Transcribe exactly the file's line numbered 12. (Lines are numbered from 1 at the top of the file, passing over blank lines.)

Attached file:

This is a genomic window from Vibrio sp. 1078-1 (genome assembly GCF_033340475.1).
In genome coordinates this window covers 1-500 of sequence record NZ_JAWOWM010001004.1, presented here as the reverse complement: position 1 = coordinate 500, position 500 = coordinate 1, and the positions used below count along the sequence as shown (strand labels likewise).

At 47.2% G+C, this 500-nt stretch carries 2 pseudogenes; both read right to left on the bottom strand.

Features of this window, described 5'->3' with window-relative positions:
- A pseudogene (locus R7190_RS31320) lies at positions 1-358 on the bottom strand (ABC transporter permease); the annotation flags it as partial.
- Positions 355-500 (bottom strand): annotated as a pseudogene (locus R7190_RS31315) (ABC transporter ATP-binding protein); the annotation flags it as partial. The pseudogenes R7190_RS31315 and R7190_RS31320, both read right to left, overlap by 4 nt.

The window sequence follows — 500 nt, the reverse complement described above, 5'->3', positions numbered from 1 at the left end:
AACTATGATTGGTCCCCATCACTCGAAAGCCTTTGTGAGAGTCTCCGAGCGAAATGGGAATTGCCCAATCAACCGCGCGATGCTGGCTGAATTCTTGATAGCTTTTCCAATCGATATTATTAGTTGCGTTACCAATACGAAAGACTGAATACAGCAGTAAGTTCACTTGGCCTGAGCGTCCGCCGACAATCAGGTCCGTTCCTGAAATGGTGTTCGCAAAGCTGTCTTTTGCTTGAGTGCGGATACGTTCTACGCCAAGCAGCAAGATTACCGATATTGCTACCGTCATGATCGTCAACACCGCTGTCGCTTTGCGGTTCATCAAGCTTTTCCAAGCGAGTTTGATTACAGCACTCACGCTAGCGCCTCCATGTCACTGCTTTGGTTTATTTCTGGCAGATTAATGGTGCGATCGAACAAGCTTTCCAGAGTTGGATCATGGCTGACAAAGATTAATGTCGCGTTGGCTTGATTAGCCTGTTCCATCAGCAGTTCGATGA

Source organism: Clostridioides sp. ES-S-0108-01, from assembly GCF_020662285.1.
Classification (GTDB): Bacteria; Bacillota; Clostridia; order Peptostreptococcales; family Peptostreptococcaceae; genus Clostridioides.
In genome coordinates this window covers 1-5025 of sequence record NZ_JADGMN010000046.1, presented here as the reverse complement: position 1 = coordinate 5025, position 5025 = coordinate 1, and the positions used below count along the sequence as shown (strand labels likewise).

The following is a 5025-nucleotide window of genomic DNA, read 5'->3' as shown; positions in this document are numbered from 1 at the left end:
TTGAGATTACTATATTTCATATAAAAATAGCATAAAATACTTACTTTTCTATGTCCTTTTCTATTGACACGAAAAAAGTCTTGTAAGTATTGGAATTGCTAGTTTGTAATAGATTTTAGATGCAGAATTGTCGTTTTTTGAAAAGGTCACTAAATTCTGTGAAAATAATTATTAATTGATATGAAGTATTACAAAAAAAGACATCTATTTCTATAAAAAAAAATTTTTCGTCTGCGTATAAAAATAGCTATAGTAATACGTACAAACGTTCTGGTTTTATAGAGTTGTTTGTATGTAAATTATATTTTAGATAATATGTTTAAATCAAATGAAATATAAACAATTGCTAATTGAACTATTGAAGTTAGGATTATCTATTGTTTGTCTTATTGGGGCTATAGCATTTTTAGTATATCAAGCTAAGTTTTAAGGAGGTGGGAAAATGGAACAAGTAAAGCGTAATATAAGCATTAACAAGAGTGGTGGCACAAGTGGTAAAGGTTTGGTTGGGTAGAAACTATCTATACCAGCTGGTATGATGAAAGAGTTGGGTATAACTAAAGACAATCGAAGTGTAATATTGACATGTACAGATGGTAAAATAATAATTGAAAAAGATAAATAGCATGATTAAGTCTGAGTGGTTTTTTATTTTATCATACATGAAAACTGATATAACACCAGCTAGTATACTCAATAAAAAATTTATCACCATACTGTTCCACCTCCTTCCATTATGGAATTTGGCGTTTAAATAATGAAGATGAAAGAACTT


The following is a 5025-nucleotide window of genomic DNA, read 5'->3' as shown; positions in this document are numbered from 1 at the left end: